You are browsing the archive for shale Archives - Mountain Beltway.
5 June 2017
I’ve been busy making 3D models lately. Here are three ones united by a theme of being sand that was deposited relative to mud. In one case we have scouring to make flutes, in another case we have have localized sagging to make “ball & pillow” structures, and in the third case we have an extraordinary submarine landslide deposit. For two of them, the shale has been preferentially etched away, …
27 February 2017
A new outcrop in Fort Valley shows Devonian fossil-rich mudrocks overprinted by a tectonic cleavage imparted during Pangaea’s birth throes.
25 February 2017
Some enormous concretions are encountered in a shale quarry in the central Fort Valley. Concretions like these are typical of the Devonian-aged Millboro Formation.
28 June 2016
Thanks to the website ScottishGeology.com, run by Angus Miller, I learned of Barns Ness, a Mississippian-aged limestone fossil site on the shore not far from where we are staying at Dunbar. We ventured out there on Saturday afternoon, in search of fossils. The presence of the Dunbar Cemenet Works nearby is an indication that this is the most extensive limestone outcrop in central Scotland. I set my field assistant loose …
23 June 2016
We arrived at Old Bushmills at 4:06pm, and the last tour of the distillery for the day had left at 4:00. But all was not lost – We were delighted to see that the visitor center area was paved in slabs of shale with tremendously large, well-preserved trace fossils – sinuous burrows parallel to the bedding plane, in some cases cross-cutting or looping back over themselves! Great stuff – balm …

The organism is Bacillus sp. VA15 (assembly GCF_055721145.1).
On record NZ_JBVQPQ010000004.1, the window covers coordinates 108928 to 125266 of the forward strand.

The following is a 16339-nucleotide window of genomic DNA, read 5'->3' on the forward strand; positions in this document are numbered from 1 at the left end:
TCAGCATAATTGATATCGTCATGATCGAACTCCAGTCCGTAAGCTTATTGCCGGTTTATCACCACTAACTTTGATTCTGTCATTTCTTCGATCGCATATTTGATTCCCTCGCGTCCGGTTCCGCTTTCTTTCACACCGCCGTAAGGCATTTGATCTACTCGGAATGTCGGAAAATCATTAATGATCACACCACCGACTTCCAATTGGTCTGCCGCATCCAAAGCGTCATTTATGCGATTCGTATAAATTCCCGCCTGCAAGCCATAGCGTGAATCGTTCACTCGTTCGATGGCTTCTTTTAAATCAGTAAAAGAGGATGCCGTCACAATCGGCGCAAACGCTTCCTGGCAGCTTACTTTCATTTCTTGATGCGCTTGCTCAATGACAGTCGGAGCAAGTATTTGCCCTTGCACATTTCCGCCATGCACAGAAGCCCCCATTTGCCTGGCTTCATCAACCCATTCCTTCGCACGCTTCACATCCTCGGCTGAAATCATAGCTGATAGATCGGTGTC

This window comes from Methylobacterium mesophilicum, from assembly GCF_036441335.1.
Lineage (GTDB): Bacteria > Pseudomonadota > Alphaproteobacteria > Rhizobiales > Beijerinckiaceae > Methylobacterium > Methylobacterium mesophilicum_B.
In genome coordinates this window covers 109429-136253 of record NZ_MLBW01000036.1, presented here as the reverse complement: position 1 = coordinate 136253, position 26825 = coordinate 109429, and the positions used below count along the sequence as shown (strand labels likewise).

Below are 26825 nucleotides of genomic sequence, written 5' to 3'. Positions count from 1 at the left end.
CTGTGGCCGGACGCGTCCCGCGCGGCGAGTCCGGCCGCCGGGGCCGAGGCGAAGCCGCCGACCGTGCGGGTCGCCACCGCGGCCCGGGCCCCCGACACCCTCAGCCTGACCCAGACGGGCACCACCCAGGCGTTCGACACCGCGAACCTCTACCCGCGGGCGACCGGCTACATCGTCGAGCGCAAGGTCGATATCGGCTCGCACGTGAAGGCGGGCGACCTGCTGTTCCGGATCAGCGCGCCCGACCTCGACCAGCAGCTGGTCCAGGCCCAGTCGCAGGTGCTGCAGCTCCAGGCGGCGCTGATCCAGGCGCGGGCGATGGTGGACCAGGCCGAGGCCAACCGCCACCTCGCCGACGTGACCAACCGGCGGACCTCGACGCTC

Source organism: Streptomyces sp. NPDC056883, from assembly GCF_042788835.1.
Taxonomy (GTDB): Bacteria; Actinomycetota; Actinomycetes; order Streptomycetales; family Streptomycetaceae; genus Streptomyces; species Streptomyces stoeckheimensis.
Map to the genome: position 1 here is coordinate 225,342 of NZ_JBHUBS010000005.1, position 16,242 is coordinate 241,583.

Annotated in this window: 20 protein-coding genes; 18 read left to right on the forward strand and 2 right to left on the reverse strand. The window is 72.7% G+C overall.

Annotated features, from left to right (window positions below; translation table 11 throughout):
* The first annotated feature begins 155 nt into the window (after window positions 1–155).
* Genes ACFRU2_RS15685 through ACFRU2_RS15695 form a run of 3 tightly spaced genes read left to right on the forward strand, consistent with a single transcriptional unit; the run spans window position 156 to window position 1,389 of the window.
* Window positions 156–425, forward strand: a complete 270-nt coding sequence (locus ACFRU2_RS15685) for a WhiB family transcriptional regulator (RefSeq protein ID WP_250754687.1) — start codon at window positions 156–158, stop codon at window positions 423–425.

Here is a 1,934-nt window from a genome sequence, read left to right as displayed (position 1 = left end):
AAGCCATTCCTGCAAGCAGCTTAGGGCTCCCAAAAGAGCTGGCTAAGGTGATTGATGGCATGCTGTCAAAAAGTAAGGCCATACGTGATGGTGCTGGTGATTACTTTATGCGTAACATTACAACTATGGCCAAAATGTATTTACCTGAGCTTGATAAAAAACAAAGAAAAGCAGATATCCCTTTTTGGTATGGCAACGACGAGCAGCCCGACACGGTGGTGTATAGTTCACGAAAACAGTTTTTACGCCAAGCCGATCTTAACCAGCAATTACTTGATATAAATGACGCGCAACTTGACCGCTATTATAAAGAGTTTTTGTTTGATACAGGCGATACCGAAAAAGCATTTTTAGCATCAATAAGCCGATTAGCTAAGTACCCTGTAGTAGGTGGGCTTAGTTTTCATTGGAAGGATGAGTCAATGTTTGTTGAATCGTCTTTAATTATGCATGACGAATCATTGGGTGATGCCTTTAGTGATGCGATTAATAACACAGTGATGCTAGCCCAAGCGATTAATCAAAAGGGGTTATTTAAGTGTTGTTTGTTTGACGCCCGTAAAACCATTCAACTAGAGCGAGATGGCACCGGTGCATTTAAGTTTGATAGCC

15 March 2016
Join Callan for a virtual field trip, as he shares dozens of photos from a recent ‘field review’ of a new geological map in Virginia’s Valley & Ridge province. Highlights: graptolites, trace fossils, geopetal structures, folds and faults.
12 October 2015
I’ve been thinking lately about Harpers Ferry, the spot where West Virginia, Virginia, and Maryland meet, at the confluence of the Potomac River and the Shenandoah River. I’ve noted small outcrops of its overturned beddding here previously, and also described a book I read about the man who made the place infamous: John Brown. I went out there again last week with my NOVA colleague Beth Doyle, and we explored …
28 July 2015
Another site from the GMU sedimentology field trip in April: An outcrop on Route 33 in Brandywine, West Virginia, showing the Millboro Formation. It’s mostly shale, with some intriguing sandstones, too. There are fossils and diagenetic carbonate nodules (concretions). Here’s the outcrop, the largest GigaPan I’ve taken so far (7.9 billion pixels): link The shale itself looks… like shale. It’s fine-grained, and dark (high carbon content, suggesting low oxygen levels …
21 May 2015
Two nice new examples of soft sediment deformation structures in Pennsylvanian-aged clastic sedimentary rocks from West Virginia.
1 May 2015
The Friday fold shows clastic detritus (turbidites or “flysch” from the Acadian Orogeny) crumpled into tight folds due to the later Alleghanian Orogeny.